Ask a Mentor: Understanding Your Role as a Guardian

Volunteer Question

This doesn't sound like a problem or a question, but I need to say it to somebody. I really don't feel like I'm making any difference in my case and wonder why I am being a guardian ad litem for "Buddy." He is in a good foster home and his mother is working on her case plan. Visits with her have gone well. There's no father in the picture. Buddy needs therapy, but the case manager arranged for that immediately. He seems to have adjusted to the change in school and is doing well. All my visits to him have been good, I just don't think I'm doing anything for him. Am I missing something?

Mentor Answer

If you had not been checking on all these areas, how would we know that things are going well? Monitoring is one of the most important responsibilities of a guardian ad litem and you seem to be doing a good job of that. Furthermore, you probably are the only person in the case who is visiting him at school where he spends a big part of his day.

Not every case has a big crisis or unique need for the guardian ad litem to jump in and save the day. And you never know when something could happen—the case manager could change, his placement might have to change or even the therapist could change. Having you as a constant person in his life is important to Buddy. Learning that he can trust you to be there for him frees him to let you know his desires. You need to know and report his wishes regardless of what you deem is in his best interest.

Likewise, you don't know what good things might not happen or what unfortunate things are avoided simply because you are staying on top of things. Keep on monitoring—what you are doing is very important for Buddy. In doing so, you are prepared to fulfill your obligation of reporting to the court and advocating for his best interest.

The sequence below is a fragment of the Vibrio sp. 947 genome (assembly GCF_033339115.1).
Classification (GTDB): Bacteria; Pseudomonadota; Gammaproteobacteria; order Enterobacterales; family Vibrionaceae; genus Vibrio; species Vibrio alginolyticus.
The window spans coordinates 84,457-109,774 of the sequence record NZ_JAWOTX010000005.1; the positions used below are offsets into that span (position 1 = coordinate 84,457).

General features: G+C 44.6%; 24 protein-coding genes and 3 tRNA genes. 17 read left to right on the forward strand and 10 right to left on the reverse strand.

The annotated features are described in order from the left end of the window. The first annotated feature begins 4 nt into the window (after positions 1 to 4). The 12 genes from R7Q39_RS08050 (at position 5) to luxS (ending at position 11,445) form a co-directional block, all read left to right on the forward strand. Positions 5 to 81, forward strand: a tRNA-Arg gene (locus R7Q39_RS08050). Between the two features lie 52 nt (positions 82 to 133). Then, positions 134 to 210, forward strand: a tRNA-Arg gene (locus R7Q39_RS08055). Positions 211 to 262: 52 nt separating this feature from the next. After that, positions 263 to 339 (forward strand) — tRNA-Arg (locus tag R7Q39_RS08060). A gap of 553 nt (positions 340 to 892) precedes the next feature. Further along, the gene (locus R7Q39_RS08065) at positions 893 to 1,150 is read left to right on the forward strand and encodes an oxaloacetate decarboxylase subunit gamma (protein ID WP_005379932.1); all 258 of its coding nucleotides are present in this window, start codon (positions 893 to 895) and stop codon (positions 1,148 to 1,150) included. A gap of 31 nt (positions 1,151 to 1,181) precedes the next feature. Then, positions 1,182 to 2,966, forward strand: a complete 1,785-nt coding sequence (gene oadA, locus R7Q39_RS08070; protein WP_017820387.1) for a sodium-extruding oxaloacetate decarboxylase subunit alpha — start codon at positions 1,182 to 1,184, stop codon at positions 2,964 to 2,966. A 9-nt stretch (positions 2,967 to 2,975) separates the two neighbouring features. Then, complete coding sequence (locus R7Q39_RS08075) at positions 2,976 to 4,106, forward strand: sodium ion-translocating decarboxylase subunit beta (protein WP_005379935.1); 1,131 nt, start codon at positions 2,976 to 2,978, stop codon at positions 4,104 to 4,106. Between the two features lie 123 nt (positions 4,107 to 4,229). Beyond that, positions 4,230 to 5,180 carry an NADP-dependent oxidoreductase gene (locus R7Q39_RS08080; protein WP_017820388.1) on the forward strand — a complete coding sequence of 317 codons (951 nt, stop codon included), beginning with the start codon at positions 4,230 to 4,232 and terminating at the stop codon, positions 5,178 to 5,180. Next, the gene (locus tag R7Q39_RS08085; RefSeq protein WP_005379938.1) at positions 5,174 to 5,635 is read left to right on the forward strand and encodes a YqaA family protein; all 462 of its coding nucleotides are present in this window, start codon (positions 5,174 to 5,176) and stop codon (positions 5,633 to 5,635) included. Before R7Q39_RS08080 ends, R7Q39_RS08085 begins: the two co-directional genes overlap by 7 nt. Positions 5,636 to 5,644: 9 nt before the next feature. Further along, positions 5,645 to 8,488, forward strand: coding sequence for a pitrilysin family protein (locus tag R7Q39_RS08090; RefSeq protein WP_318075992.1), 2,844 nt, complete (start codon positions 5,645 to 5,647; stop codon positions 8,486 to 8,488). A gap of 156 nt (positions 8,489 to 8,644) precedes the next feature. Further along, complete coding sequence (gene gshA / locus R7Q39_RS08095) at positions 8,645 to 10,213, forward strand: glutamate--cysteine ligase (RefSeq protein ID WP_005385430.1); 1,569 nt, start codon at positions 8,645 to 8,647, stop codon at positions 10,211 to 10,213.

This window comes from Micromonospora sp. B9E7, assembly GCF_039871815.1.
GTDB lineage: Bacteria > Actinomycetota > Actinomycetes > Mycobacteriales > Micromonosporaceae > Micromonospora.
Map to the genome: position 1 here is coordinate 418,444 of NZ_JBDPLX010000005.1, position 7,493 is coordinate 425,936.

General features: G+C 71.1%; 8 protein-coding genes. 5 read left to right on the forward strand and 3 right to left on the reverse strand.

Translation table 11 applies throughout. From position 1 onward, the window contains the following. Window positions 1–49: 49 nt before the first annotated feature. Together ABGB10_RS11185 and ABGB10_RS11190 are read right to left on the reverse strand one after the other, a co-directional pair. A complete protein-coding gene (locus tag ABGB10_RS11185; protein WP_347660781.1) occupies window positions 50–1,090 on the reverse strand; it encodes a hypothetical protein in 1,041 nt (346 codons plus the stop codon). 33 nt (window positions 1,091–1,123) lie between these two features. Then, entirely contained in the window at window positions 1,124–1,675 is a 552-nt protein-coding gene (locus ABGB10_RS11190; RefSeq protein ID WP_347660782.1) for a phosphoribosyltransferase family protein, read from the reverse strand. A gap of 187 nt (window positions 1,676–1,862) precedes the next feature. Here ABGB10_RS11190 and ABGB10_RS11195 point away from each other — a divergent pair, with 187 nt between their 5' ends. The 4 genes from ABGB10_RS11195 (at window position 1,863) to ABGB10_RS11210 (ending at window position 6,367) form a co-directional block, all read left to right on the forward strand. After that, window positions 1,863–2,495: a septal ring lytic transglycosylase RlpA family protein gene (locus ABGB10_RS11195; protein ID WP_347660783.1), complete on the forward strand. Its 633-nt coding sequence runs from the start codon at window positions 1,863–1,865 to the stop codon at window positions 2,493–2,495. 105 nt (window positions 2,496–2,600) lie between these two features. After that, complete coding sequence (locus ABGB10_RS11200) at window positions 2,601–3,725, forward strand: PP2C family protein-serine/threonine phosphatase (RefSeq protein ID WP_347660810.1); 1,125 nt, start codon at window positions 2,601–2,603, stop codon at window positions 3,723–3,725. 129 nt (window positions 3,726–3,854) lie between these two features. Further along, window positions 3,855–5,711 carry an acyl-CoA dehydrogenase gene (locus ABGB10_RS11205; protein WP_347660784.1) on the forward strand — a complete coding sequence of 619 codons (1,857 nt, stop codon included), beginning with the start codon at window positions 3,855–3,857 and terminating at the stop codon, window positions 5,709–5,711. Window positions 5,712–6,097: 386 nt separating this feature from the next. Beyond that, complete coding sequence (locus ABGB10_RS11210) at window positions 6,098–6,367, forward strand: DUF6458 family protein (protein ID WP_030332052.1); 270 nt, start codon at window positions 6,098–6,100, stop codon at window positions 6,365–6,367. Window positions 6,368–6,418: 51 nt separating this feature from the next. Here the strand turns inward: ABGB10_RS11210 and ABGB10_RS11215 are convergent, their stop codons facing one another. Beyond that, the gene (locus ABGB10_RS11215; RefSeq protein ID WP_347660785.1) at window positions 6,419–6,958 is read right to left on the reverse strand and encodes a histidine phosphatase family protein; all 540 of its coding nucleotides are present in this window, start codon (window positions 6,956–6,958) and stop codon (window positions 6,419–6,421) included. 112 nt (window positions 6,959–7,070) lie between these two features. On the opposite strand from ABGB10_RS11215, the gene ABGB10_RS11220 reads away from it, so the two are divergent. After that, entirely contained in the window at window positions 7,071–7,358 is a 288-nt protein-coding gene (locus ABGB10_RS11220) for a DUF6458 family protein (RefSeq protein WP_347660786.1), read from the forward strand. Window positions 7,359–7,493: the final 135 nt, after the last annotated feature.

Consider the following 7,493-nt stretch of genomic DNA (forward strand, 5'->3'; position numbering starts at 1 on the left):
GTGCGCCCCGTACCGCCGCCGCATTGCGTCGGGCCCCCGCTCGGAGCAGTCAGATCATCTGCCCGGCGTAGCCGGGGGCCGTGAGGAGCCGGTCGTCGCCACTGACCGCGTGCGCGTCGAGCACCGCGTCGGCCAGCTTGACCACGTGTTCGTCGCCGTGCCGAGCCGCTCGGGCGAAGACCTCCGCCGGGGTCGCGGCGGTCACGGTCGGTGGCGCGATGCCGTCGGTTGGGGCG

Another thought, if you believe this case is going well and that the child is stable, perhaps you could volunteer to take on a second case. Each case is unique and presents different challenges. Think about it. However, if time is a problem for you, just know that what you are doing for Buddy is very important.

Volunteer Question

This is "Katie," one of the volunteers you agreed to mentor. I've been doing fine with my cases. Actually, I'm on my third case because none has lasted more than six months. But there is something about this case that I'd like to discuss. It may seem petty, but it makes me wonder if I'm not doing something right.

The case involves two children, "Roger" who is ten and "Tammy" who is eight. They have different fathers, neither of whom live here nor are involved in their lives. The children were sheltered from the mother because she failed to keep them safe from an abusive boyfriend. She does have a case plan, visits the children regularly and they love her. The children currently live in the home of an adult cousin who is married but has no children. This couple loves them.

The maternal grandmother lives nearby, but her health is too poor to care for the children. They see her almost every day. I urged counseling for the children and they do have a good therapist. The children look forward to going to him. The children did not change schools, so things are going well there and the children love their teachers. I've observed several visits of the mother and have some things I'm recommending in the upcoming staffing.

So, what am I concerned about? The children don't seem very responsive to me. They always greet me nicely and answer my questions but don't seem to care whether I'm there or not. I don't feel I'm getting through to them. These children have several adults who are going to bat for them. Why am I needed?

Mentor Answer

Roger and Tammy are not old enough to distinguish the significance of your role from that of other supportive adults. To carry out your role you don't have to have a strong emotional connection going on between you and the children—they are responsive enough to help you carry out your role. The other supportive adults cannot approach this situation with the kind of objectivity you have and with your commitment to make responsible recommendations.

Remember, you are serving these children regardless of whether they remember you this time next year or not and their lives will be better because of your work.

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